So get out there and start covering some water, and while you’re out there don’t forget to check out the scenery, it really is a great part of the world.
For up to date information on all of these lakes you can visit the Southern Rural Water website at www.srw.com.au
Fisheries officers releasing part of another healthy year class of Australian bass into Blue Rock Lake. Photo courtesy of Marc Ainsworth.
Removing the hooks ready for release of another healthy Blue Rock bass.
This solid bass was spotted repeatedly taking bugs off the surface just on dark and didn’t take long to key in on a lure thrown in the same direction.
Make the most of a late bite period and see results just on dark. Ensure you’re prepared for it, as driving back in the dark through the timber can be fraught with danger.
Rob Wallace with two nice bass caught throwing surface lures during a period of high insect activity. The fish at this time were spotted regularly surfacing and quick to act on many different types of surface lures.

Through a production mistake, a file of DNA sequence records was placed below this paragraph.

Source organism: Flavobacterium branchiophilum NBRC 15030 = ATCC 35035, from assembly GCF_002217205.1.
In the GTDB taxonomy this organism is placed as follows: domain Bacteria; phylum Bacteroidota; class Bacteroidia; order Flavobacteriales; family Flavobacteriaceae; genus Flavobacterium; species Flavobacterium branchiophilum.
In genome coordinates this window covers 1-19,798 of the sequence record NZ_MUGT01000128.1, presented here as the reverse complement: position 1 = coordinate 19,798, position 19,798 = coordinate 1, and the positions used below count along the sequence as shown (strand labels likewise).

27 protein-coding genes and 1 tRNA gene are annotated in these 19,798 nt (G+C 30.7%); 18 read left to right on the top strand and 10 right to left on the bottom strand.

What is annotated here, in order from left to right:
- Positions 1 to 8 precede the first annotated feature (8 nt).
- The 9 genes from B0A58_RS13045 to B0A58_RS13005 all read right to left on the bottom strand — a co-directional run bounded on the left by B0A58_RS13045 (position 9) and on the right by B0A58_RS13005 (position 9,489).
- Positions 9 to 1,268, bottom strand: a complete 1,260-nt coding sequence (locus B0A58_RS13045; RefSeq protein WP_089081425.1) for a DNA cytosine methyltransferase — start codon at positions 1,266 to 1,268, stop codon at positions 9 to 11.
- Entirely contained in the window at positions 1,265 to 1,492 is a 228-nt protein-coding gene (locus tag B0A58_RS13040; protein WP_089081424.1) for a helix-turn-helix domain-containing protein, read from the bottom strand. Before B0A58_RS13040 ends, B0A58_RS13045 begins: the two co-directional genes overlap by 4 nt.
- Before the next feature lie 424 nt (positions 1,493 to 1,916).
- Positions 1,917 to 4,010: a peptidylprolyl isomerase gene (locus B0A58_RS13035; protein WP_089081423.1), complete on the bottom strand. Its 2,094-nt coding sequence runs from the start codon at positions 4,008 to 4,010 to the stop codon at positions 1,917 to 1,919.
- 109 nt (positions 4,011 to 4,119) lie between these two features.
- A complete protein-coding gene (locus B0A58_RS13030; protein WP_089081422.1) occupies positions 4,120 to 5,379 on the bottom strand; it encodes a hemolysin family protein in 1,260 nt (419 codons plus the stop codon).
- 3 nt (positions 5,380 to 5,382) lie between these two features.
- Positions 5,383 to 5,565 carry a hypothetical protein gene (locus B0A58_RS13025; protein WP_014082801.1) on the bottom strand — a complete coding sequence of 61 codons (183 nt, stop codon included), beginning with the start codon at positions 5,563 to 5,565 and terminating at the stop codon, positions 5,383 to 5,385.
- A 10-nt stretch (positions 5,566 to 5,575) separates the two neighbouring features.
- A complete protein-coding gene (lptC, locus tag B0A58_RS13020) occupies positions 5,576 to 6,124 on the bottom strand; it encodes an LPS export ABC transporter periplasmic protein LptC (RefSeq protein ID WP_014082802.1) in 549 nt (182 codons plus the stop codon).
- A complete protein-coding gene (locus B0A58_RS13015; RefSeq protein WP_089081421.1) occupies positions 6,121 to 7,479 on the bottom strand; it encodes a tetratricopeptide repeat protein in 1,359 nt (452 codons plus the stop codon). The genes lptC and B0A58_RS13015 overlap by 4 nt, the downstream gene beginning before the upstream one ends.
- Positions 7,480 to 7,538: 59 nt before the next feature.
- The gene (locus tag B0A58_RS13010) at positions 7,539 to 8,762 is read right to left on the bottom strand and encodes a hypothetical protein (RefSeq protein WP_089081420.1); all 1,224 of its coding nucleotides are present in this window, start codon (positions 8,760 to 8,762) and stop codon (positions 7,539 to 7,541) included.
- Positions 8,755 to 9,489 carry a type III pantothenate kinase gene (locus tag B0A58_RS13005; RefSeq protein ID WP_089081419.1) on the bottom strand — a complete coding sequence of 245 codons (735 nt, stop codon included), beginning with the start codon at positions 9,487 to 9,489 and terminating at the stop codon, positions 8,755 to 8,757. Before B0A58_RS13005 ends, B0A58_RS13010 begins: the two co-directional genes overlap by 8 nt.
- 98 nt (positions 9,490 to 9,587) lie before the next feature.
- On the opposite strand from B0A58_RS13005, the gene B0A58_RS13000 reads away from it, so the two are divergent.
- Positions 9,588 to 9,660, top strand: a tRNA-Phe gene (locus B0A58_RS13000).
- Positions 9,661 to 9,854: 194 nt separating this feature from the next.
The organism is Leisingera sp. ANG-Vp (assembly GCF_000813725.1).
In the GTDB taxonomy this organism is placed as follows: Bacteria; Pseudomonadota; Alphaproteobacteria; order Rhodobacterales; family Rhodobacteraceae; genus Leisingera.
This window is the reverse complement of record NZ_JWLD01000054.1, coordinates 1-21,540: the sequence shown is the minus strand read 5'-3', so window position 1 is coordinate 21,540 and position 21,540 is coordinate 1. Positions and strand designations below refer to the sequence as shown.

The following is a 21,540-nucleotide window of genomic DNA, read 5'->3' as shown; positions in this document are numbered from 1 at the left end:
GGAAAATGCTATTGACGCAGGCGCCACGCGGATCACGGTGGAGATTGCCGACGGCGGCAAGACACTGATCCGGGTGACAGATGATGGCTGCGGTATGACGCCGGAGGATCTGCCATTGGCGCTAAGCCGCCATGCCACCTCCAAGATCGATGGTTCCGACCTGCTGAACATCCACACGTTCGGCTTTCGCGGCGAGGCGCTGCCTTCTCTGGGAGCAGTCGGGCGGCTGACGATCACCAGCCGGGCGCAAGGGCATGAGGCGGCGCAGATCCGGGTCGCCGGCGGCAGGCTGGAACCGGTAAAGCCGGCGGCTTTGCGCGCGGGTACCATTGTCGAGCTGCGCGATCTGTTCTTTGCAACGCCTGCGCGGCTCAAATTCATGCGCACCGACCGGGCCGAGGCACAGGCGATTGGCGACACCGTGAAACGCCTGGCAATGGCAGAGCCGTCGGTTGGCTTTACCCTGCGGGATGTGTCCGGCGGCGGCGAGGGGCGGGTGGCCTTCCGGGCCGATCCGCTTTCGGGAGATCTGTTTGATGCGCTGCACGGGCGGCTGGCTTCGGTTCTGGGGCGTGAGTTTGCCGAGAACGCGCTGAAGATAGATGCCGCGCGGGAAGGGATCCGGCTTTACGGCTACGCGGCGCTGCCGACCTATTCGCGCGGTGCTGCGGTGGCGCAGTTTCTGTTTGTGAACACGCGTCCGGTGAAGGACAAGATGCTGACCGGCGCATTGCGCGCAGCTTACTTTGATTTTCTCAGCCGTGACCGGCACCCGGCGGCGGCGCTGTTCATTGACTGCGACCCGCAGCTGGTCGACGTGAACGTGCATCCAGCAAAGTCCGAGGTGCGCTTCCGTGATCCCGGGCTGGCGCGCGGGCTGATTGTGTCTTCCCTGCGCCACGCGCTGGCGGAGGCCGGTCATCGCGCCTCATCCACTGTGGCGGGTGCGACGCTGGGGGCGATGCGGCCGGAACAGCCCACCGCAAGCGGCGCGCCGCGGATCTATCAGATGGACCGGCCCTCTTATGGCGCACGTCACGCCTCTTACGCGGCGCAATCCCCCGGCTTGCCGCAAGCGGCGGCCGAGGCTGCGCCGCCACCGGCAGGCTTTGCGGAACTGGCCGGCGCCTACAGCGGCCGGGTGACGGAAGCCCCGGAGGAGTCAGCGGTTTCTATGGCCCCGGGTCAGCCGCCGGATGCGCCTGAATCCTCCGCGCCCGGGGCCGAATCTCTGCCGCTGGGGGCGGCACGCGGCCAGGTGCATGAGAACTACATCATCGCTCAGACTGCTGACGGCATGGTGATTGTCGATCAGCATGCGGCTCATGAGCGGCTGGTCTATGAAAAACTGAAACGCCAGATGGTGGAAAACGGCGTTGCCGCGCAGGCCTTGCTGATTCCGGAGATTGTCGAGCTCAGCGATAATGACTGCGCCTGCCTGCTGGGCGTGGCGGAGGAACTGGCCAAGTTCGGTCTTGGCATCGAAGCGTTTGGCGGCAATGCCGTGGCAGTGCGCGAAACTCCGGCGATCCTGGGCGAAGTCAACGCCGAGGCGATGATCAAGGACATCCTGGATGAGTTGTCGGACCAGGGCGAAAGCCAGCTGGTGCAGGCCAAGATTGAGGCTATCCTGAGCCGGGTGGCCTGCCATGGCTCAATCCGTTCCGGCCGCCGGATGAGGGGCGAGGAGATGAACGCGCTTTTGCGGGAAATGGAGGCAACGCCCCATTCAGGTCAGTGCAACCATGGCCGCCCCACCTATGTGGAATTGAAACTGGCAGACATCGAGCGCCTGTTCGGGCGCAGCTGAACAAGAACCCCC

Releasing these fish is strongly encouraged as they are not able to reproduce in freshwater and are highly valued as a sports fish.
When the water level drops you can really see how much structure is out there, parts of the lake and river are lined with similar banks.
Kayak fishing is a popular option on Blue Rock due to the powerboat restrictions in place. It also opens up new areas that are otherwise inaccessible. Photo courtesy of Hobie Cat Australasia.
For local fishing tips and gear you can visit:
Bisho’s Bait and Tackle
12 June Ct, Warragul
Get Wet Outdoors
101 Argyle st Traralgon
Australian Bass stocking program